The FISA had introduced new fuel economy rules aimed at reducing speeds, ruling that cars must have a 220 litre fuel tank, with re-fueling now banned (the tank had to be 220L but teams were free to try and squeeze more in if they could, which some tried with methods such as freezing the fuel inside the tank). TAG, who had switched from being just a sponsor with Williams to being a partner with McLaren team boss Ron Dennis, commissioned German sports car manufacturer Porsche to design and build a V6 turbocharged engine. Porsche had extensive experience with similar economy rules due to its participation in endurance racing and this translated in superior fuel economy.
Reigning world driver's champion Nelson Piquet and his Brabham-BMW were usually the fastest combination on track but appalling early season reliability, where the reigning Drivers' World Champion failed to score a point due to numerous engine and turbo failures before his win in Canada, meant he was never able to challenge consistently, and by half way through the season it was apparent he wouldn't repeat as champion.
The season saw a titanic battle between both McLaren drivers Niki Lauda and Alain Prost. Prost had been sacked by Renault after failing to win the 1983 title (Prost had openly criticised Renault for failing to develop the RE40 during the season, resulting in the loss of both the Drivers' and Constructors championships). Fast and ambitious, the Frenchman quickly established his dominance over his teammate, especially in qualifying, though Lauda's race driving saw him often a match for his younger team mate.
Austrian Niki Lauda had returned to F1 in 1982 and soon showed he had lost nothing of his earlier determination and guile. He regularly matched the pace of his 1982-1983 McLaren team mate John Watson, but Alain Prost was a different kettle of fish. Lauda quickly realized he could not beat his young team mate on speed. The wily Austrian therefore ignored qualifying and concentrated on his race strategies. By winning races when Prost ran into trouble and scoring relentlessly when Prost proved quicker, Lauda was just able to win the title. He was the only second driver after Denny Hulme in 1967 to have ever won the title without achieving a single pole position in the season.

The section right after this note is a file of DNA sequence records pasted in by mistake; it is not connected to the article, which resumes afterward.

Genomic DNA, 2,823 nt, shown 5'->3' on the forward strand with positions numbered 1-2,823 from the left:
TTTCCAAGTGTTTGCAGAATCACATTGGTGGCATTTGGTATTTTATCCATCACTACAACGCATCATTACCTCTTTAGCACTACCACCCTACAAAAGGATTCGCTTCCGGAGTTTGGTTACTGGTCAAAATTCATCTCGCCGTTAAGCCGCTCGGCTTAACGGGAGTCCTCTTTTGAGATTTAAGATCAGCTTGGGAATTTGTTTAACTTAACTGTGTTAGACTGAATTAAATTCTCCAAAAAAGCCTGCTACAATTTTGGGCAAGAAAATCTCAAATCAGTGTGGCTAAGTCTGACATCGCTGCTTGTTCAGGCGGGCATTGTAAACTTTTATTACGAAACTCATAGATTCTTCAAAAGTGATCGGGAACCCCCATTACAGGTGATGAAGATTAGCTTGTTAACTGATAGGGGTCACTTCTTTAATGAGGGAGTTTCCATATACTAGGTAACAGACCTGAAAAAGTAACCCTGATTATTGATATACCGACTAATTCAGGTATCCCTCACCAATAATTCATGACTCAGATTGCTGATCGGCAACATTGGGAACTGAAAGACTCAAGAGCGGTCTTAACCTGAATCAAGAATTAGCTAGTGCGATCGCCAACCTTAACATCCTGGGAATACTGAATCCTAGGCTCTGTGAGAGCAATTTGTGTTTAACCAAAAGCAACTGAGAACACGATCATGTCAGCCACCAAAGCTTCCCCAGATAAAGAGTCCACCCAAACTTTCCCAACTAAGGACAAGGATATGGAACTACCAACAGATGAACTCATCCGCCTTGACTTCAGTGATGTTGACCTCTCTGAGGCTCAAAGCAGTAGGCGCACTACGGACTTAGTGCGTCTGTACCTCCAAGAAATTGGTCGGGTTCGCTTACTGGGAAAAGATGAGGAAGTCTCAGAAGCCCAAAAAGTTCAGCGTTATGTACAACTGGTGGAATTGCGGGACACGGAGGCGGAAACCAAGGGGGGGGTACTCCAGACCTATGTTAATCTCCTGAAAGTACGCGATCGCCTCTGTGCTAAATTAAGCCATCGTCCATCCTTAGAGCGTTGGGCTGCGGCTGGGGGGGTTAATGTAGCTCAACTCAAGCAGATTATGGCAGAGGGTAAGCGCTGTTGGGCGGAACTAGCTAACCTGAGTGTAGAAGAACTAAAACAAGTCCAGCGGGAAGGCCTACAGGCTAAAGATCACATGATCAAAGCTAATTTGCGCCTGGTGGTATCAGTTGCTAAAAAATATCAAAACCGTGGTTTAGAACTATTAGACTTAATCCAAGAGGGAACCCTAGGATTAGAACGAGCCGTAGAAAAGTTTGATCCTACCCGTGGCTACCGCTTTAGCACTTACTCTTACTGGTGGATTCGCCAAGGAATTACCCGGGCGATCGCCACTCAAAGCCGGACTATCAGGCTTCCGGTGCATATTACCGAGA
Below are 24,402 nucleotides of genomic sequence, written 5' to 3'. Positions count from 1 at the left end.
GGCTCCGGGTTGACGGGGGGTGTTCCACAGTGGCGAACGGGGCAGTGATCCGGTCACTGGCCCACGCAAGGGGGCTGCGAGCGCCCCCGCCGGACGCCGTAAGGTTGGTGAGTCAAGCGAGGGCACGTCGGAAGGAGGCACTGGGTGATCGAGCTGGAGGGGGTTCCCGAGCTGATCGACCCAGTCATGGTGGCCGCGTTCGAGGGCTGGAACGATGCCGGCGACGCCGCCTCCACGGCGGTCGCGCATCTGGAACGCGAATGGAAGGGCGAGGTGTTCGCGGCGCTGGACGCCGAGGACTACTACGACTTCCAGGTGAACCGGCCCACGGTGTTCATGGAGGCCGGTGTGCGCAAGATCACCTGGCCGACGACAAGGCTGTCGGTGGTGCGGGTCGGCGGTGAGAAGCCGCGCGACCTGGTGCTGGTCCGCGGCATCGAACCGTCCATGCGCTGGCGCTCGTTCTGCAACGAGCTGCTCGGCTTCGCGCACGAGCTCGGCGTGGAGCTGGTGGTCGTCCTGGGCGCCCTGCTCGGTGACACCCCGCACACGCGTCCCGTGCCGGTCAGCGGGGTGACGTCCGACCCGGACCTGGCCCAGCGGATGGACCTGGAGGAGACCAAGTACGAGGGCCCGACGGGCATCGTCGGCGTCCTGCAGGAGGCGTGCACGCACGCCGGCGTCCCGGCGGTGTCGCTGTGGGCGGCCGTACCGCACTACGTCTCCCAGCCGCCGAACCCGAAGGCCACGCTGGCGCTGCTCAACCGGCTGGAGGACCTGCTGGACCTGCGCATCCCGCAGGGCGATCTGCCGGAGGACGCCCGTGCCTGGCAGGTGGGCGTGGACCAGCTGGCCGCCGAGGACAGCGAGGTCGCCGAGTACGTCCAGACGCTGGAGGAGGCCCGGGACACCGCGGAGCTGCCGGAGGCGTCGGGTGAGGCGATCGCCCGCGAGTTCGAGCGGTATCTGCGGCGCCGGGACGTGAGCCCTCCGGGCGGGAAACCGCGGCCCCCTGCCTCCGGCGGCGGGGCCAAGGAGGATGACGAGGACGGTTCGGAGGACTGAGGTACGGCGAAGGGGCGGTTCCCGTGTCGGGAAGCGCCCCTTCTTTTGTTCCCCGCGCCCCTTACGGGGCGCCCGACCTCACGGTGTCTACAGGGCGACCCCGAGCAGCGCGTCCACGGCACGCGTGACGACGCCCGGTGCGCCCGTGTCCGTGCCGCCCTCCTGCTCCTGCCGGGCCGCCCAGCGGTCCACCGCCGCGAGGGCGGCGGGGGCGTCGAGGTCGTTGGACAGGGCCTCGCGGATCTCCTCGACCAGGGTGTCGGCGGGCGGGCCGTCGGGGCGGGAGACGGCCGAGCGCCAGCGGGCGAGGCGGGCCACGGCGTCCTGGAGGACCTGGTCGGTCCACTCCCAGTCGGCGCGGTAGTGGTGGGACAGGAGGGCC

During the season, the Tyrrell team had its results stripped after a technical infringement.
McLaren dominated the season, with Prost winning a record 7 races, and Lauda winning 5. The team also scored four 1-2 results during the season to easily win the Constructors Championship with a then record 143.5 points, some 86 points in front of second placed Ferrari. McLaren won 12 of the season's 16 races, with Brabham's reigning World Champion Nelson Piquet scoring two wins and Michele Alboreto (Ferrari) and Keke Rosberg (Williams-Honda) won one race each. For Japanese giant Honda, Rosberg's win in Dallas would be the first of 40 wins for their turbocharged V6 engines until the turbos were phased out following the 1988 season.
Drivers and constructors
- ^ Half points awarded after race was stopped due to dangerous conditions.
1984 Formula 1 World Championship for Drivers: Final standings
Points towards the 1984 Formula 1 World Championship for Drivers were awarded on a 9-6-4-3-2-1 basis to the first six finishers in each race.
† Half points were awarded at the Monaco Grand Prix as less than 75% of the scheduled distance was completed.
1984 Formula 1 World Championship for Manufacturers: Final standings
Points towards the 1984 Formula 1 World Championship for Manufacturers were awarded on a 9-6-4-3-2-1 basis to the first six finishers in each race.
- On 18 July, Tyrrell was disqualified from all races so far that season, and banned from competing in remaining races, due to a technical infringement which was discovered at the Detroit race.
- † Half points were awarded at the Monaco Grand Prix as less than 75% of the scheduled distance was completed.
- 1985 FIA Yearbook, Red section, pages 84-85